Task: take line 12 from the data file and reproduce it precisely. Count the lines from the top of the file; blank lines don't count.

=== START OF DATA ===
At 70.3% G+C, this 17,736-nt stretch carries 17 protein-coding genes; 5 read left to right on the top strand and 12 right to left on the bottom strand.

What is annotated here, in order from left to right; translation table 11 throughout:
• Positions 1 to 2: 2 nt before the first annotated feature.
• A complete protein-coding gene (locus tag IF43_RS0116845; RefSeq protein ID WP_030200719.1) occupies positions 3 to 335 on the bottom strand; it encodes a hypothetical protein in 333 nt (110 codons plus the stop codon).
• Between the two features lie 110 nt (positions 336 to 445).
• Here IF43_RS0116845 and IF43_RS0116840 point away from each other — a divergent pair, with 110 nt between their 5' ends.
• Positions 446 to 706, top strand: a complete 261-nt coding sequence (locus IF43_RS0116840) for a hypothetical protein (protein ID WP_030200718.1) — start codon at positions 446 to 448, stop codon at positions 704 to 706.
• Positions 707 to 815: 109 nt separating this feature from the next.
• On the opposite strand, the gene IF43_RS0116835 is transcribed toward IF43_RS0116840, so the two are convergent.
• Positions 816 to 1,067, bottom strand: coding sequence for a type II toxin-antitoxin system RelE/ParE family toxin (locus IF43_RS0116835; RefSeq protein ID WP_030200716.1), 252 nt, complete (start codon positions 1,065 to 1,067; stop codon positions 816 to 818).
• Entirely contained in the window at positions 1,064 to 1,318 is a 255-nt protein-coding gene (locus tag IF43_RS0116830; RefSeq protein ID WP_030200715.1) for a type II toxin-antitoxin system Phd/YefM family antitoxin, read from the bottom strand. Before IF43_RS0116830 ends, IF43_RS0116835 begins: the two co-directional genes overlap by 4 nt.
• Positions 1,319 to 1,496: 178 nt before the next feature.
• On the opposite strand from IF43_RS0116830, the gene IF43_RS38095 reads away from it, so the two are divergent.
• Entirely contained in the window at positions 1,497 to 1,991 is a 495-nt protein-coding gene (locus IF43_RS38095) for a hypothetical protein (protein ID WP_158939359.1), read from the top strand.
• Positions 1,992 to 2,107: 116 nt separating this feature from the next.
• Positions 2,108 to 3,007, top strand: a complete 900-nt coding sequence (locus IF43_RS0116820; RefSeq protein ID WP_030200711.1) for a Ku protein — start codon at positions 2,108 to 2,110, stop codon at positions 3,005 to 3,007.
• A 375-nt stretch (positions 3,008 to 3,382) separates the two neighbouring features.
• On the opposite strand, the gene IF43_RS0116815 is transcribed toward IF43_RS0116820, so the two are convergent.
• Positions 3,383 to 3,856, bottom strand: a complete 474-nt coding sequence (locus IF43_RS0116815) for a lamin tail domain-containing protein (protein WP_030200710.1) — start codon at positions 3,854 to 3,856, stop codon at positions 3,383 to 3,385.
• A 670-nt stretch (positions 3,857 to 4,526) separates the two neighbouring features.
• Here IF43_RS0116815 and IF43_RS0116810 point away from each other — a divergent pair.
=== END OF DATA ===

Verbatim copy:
• Positions 1,319 to 1,496: 178 nt before the next feature.